Pulse: Industry Perspectives

Paying attention to rare disease markets

Tuesday, September 5, 2017

The Pulse on Global Trials by Matthew Howes

The market opportunity of rare diseases is tremendous. Experts predict global sales of drugs with orphan designations will reach $176 billion by 2020. Biopharma as an industry is collectively investigating some 450 different orphan drugs, demonstrating the strategic value inherent in the category. But with over 6,000 rare diseases affecting an estimated 350 million people around the world, they have only just begun to tap the full market potential.

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A critical need for timely site payments

Monday, August 28, 2017

The Pulse on Site Success by Christophe Berthoux

Research sites across the globe likely have felt the effects of delayed payments, inconsistent payment amounts and lack of explanation regarding what the payment was for. In a 2016 survey of Investigators conducted by DrugDev, getting paid “on time” was one of the top two burdens reported by sites. Receiving untimely payments not only produces financial stress to the site, it often leads to additional administrative load placed on staff members who must allocate resources to track down payments and deal with discrepancies.

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Key tips to give a strong study presentation

Monday, August 21, 2017

The Pulse on Study Conduct by Elizabeth Weeks-Rowe

Presenting information is an essential part of clinical research and is interwoven into every element of study conduct, from the key opinion leader revealing pivotal trial results at a large investigator meeting to the CRA presenting protocol information to investigational site staff during an initiation visit.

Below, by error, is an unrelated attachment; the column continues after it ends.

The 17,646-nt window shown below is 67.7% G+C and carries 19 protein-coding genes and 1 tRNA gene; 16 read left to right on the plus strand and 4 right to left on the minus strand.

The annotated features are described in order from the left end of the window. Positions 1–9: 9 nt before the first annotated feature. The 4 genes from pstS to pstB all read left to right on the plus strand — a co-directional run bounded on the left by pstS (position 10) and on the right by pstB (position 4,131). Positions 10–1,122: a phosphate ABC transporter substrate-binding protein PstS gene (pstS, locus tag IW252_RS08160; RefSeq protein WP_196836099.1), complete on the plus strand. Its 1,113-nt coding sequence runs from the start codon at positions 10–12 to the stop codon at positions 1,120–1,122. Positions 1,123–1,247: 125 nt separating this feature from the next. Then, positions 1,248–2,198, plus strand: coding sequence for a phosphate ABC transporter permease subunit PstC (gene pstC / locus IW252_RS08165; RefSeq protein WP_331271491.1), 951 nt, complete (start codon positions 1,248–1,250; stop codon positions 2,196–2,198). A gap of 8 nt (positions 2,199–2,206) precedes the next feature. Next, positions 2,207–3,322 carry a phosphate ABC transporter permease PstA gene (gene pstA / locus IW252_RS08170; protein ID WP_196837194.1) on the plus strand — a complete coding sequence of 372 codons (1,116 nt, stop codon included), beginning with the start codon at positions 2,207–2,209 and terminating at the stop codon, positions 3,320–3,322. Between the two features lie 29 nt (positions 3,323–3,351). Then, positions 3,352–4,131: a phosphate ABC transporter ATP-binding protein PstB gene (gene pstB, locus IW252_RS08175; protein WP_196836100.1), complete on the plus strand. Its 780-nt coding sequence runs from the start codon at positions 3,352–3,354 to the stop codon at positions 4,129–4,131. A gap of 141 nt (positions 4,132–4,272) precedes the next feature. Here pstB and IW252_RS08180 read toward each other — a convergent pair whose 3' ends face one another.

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Evidence-based site selection and study planning

Monday, August 14, 2017

The Pulse on Technology by Elisa Cascade

Any sponsor, CRO or third-party involved in site selection and study planning will tell you that data driven tools are the key to success. Thankfully, sponsors have a range of tools to choose from in today’s market that offer tables, charts, graphs, heatmaps, projections, scoring and in-depth reporting. The most important difference between these tools, however, is not the user interface, but rather the underlying data sources. So for sponsors, the question remains, “Are the tools responsible for successful study planning and site selection? Or should we worry about the data that feeds them instead?”

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Upfront planning crucial to process improvements and quality in clinical trials

Monday, August 7, 2017

The Pulse on Study Startup by Craig Morgan

If you fail to plan, you are planning to fail. These words ring true when it comes to study startup (SSU), especially as the clinical trials sector embraces planning as key to boosting study quality. With research showing a continually stagnating timeframe for conducting clinical trials and a trend toward overhauling study performance, quality improvement is moving to center stage. With the availability of workflow-based SSU tools (Figure 1), proactive planning, process optimization and quality improvements—as measured by audit-readiness and the likelihood of passing regulatory audits—are within reach.